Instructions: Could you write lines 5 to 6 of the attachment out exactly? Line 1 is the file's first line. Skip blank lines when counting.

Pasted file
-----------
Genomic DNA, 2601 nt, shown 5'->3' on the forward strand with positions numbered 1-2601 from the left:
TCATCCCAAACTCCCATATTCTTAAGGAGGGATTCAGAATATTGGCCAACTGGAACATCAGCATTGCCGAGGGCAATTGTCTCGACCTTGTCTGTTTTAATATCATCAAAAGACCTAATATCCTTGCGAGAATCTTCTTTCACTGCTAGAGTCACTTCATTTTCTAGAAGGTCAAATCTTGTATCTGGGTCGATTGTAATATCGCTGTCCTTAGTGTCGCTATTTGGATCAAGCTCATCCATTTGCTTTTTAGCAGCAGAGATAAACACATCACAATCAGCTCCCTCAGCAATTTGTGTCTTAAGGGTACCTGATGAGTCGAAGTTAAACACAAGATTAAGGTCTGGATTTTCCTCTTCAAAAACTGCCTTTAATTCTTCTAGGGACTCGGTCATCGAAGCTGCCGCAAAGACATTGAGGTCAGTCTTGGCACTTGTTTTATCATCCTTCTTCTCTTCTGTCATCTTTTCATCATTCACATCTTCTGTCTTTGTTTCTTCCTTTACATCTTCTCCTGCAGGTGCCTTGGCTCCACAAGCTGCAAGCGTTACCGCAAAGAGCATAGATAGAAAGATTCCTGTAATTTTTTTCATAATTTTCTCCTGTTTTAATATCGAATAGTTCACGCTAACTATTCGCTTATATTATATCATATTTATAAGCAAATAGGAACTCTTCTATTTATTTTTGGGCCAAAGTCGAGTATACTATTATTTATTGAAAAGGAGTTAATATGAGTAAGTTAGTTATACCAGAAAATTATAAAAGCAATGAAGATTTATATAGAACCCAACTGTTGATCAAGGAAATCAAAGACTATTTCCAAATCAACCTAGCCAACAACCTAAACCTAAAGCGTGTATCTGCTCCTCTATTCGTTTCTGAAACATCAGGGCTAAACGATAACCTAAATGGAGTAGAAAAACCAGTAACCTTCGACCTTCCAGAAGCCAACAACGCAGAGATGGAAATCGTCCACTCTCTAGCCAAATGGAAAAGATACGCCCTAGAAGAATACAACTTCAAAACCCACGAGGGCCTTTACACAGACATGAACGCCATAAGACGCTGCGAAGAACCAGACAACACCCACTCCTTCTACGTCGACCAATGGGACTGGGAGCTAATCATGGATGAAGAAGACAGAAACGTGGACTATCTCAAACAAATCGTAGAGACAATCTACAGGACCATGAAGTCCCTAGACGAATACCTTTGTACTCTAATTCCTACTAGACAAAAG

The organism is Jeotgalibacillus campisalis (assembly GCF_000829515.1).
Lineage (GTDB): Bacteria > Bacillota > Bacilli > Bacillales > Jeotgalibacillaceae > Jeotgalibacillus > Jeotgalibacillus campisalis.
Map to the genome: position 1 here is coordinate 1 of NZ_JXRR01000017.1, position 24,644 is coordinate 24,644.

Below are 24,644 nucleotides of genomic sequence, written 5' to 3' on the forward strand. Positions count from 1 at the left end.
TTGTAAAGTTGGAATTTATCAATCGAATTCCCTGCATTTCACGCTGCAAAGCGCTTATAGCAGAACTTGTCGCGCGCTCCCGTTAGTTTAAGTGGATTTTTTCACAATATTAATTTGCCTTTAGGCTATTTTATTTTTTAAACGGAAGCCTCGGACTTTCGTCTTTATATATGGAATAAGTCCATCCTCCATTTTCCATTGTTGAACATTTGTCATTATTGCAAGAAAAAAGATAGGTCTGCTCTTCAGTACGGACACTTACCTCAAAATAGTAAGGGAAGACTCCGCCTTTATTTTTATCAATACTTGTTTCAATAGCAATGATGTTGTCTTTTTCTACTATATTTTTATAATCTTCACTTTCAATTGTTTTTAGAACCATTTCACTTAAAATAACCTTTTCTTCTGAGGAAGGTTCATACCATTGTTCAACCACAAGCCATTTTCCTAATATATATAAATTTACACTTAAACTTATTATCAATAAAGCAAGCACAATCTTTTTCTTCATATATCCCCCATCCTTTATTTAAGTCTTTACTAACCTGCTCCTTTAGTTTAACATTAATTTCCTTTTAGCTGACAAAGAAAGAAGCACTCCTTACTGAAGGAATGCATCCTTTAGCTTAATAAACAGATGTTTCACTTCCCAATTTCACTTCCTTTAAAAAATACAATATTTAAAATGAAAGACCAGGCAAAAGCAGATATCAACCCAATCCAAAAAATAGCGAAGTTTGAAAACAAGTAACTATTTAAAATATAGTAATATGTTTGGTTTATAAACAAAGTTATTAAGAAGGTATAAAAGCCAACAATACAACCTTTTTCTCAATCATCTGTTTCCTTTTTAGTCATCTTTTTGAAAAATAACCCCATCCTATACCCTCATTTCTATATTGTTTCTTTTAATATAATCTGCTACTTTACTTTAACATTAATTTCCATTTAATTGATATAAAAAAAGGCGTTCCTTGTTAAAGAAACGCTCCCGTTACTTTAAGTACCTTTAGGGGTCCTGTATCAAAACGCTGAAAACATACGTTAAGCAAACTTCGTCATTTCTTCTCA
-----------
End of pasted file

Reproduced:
Map to the genome: position 1 here is coordinate 1 of NZ_JXRR01000017.1, position 24,644 is coordinate 24,644.

Below are 24,644 nucleotides of genomic sequence, written 5' to 3' on the forward strand. Positions count from 1 at the left end.